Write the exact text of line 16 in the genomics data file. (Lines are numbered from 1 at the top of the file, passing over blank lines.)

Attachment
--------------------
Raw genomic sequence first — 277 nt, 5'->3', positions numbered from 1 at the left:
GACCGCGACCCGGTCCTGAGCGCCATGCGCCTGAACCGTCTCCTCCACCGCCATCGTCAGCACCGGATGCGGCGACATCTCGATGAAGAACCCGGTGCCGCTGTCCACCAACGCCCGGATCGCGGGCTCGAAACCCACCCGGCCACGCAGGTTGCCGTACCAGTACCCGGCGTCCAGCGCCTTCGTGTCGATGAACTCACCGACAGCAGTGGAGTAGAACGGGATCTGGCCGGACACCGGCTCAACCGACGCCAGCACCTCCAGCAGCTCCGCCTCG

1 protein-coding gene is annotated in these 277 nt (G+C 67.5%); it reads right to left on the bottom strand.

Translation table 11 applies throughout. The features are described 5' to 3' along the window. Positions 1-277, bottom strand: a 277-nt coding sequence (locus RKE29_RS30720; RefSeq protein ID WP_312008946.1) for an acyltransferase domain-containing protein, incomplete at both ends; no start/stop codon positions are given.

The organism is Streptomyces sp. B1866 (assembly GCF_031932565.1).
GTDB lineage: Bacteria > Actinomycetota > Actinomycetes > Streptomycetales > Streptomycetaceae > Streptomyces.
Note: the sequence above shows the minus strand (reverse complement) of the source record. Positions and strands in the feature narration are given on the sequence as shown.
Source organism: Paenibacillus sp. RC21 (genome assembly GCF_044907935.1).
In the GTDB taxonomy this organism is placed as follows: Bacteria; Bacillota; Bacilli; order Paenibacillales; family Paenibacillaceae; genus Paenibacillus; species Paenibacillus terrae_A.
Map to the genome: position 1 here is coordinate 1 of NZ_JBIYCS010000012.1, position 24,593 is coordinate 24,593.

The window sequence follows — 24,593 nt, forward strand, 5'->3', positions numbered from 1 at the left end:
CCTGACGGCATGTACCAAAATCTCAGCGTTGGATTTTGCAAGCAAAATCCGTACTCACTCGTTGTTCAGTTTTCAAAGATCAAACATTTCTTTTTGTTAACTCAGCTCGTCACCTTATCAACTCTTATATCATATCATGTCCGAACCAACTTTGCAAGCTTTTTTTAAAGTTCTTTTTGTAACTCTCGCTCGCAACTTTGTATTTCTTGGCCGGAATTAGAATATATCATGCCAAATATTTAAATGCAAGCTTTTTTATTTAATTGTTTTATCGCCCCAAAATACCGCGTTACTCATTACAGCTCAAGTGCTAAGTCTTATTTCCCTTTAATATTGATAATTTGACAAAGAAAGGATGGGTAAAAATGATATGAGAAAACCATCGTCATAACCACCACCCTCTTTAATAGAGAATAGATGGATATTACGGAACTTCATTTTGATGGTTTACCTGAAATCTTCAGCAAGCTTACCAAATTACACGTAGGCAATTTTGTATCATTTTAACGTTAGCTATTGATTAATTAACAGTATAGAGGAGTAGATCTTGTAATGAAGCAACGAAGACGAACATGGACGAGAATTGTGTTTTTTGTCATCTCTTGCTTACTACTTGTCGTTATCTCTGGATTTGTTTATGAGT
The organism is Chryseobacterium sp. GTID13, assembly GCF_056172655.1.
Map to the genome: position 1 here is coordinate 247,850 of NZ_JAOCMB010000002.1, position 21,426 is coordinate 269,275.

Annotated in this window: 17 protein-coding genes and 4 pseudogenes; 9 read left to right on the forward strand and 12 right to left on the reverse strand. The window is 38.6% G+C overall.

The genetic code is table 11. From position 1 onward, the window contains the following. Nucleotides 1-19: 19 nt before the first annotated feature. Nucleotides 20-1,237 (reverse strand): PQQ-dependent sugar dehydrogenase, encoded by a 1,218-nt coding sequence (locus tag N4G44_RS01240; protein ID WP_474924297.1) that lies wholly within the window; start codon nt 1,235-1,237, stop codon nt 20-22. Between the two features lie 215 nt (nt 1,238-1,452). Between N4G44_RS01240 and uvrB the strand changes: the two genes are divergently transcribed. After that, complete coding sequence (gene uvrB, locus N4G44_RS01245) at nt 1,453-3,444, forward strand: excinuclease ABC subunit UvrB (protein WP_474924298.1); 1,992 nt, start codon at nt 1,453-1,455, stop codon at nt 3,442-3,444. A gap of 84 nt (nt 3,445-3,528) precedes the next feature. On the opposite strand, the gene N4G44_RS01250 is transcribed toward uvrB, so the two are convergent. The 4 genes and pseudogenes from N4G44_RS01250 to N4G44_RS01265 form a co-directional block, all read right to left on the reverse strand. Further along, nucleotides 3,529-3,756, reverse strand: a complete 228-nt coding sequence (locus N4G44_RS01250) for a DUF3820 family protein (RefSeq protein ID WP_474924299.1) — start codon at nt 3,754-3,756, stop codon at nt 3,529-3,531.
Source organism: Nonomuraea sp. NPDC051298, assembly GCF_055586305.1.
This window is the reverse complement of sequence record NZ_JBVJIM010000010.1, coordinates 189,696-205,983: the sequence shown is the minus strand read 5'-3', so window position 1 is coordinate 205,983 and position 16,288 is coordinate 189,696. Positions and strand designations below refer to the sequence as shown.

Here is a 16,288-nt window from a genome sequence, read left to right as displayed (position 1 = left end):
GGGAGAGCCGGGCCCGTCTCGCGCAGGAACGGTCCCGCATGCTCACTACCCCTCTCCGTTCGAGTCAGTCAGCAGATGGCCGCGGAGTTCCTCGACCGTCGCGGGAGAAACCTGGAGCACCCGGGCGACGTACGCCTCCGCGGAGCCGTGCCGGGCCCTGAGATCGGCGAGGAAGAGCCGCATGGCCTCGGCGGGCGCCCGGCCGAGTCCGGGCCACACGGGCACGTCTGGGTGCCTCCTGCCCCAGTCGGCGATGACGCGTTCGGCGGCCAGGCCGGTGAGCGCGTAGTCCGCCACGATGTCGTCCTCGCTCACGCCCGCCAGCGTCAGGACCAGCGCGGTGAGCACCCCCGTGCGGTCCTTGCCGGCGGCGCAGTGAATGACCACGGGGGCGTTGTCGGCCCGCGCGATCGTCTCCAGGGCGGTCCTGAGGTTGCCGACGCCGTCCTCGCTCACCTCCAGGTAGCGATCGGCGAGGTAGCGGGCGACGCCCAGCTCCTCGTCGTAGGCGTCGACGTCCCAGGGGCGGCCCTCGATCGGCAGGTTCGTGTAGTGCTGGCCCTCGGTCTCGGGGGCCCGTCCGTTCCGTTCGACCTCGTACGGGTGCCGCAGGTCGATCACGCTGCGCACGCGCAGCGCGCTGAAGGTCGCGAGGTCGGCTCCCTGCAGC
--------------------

The genetic code is table 11. From position 1 onward, the window contains the following. Nucleotides 1-19: 19 nt before the first annotated feature. Nucleotides 20-1,237 (reverse strand): PQQ-dependent sugar dehydrogenase, encoded by a 1,218-nt coding sequence (locus tag N4G44_RS01240; protein ID WP_474924297.1) that lies wholly within the window; start codon nt 1,235-1,237, stop codon nt 20-22. Between the two features lie 215 nt (nt 1,238-1,452). Between N4G44_RS01240 and uvrB the strand changes: the two genes are divergently transcribed. After that, complete coding sequence (gene uvrB, locus N4G44_RS01245) at nt 1,453-3,444, forward strand: excinuclease ABC subunit UvrB (protein WP_474924298.1); 1,992 nt, start codon at nt 1,453-1,455, stop codon at nt 3,442-3,444. A gap of 84 nt (nt 3,445-3,528) precedes the next feature. On the opposite strand, the gene N4G44_RS01250 is transcribed toward uvrB, so the two are convergent. The 4 genes and pseudogenes from N4G44_RS01250 to N4G44_RS01265 form a co-directional block, all read right to left on the reverse strand. Further along, nucleotides 3,529-3,756, reverse strand: a complete 228-nt coding sequence (locus N4G44_RS01250) for a DUF3820 family protein (RefSeq protein ID WP_474924299.1) — start codon at nt 3,754-3,756, stop codon at nt 3,529-3,531.